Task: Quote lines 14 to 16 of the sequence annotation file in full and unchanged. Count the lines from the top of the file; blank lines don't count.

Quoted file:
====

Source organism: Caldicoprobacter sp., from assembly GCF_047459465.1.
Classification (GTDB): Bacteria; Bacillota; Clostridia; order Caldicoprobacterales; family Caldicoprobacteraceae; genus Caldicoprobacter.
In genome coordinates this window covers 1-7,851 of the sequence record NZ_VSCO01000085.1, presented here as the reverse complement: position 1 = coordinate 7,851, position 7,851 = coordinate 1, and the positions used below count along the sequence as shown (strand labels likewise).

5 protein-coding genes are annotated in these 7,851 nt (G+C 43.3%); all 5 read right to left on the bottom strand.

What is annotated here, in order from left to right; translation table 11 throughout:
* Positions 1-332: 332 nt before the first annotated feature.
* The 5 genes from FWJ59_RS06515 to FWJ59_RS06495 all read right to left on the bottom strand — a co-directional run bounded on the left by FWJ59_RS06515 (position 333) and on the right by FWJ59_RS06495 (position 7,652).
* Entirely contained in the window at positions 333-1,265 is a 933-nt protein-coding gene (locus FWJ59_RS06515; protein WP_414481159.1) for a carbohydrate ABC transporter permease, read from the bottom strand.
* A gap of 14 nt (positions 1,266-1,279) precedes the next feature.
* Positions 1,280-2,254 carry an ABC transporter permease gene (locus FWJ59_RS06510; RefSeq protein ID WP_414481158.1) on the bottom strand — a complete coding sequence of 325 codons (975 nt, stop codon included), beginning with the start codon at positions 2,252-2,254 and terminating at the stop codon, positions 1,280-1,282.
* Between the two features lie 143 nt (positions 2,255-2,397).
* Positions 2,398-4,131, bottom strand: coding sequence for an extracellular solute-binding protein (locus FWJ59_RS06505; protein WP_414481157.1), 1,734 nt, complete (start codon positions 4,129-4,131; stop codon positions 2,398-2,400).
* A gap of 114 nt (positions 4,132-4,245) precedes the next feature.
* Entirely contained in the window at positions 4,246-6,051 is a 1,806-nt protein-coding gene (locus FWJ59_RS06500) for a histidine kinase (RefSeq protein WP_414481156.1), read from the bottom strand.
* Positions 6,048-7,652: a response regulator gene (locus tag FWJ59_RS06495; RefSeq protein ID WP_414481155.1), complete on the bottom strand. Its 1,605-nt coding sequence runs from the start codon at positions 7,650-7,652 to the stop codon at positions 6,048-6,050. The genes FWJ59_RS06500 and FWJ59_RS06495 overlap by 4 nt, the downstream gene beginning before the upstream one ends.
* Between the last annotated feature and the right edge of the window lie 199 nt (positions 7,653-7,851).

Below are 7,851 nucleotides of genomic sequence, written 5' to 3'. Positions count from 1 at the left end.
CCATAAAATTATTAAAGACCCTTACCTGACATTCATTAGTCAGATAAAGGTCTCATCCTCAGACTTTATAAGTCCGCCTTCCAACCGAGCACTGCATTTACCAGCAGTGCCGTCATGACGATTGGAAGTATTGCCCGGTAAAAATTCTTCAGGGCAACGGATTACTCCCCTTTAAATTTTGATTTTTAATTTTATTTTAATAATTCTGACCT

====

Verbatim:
* Entirely contained in the window at positions 4,246-6,051 is a 1,806-nt protein-coding gene (locus FWJ59_RS06500) for a histidine kinase (RefSeq protein WP_414481156.1), read from the bottom strand.
* Positions 6,048-7,652: a response regulator gene (locus tag FWJ59_RS06495; RefSeq protein ID WP_414481155.1), complete on the bottom strand. Its 1,605-nt coding sequence runs from the start codon at positions 7,650-7,652 to the stop codon at positions 6,048-6,050. The genes FWJ59_RS06500 and FWJ59_RS06495 overlap by 4 nt, the downstream gene beginning before the upstream one ends.
* Between the last annotated feature and the right edge of the window lie 199 nt (positions 7,653-7,851).